Tagged Atlantic Coast Pipeline, Dominion, Peter Galuszka
By Peter Galuszka
Virginians are stocking up on spirits, fearing that the ABC store system might shut down because of the coronavirus pandemic.
Last week saw sales of $30.1 million up from $4.5 million the previous week. While big, the volume has not surpassed the holiday seasons last year.
For days, there have been rumors that ABC stores would shut down.
Not so, says the ABC system. They are changing store hours to open at noon and close at 7 p.m., seven days a week
So far, one store in downtown Richmond has been temporarily shut down because an employee tested positive for the virus.
Governor Ralph Northam, hoping to ease the financial pain of restaurants now closed to dining inside, has urged them to ramp up their takeout and delivery sales by letting them include wine and beer.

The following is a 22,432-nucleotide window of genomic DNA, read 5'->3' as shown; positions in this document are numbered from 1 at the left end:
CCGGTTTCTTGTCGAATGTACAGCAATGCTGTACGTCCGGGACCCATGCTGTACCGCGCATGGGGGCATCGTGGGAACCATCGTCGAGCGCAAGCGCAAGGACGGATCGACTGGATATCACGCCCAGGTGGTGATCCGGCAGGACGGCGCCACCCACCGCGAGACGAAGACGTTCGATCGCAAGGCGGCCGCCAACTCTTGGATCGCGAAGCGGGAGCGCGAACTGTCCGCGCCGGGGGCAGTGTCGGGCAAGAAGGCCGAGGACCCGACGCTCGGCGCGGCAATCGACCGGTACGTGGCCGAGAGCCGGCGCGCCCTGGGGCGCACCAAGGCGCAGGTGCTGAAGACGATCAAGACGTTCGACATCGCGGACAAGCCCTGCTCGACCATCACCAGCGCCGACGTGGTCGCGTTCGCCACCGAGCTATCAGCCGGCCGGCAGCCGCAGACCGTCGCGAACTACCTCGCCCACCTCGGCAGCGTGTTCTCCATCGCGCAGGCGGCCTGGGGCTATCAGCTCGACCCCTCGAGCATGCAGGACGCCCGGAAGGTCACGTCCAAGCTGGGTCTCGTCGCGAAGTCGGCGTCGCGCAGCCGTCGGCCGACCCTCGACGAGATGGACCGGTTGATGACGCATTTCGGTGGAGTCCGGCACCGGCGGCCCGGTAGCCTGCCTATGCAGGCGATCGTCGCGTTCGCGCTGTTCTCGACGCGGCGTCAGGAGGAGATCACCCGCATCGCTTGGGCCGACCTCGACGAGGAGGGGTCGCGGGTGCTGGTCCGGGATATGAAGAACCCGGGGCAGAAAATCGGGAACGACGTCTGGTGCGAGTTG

There had been talk that cocktails might be included, but the ABC says no.
A local ABC store employee told me that there are big runs on large bottles and there are some shortages but generally, the delivery system seems to be working. ABC also offers online sales.
Among the best- selling brands are Jack Daniel’s Tennessee Whiskey and Tito’s vodka.
My first post in two weeks. What the heck, I should join the parade and give a bunch of advice to our beleaguered Governor which he is likely to ignore. This first appeared today in the Fredericksburg Free Lance-Star. It has one of those annoying “take a survey” paywalls, but in this case asks a question we should all answer. Try it.
By Steve Haner
The assumptions underlying the most contentious debates of the 2020 General Assembly session are gone. Sixty days ago, activists were arguing that this was a rising economy and state government should mandate raising workers to a higher level.
This is a now sinking economy, and the General Assembly’s actions have piled bricks on the life rafts that workers in the commonwealth will need to survive.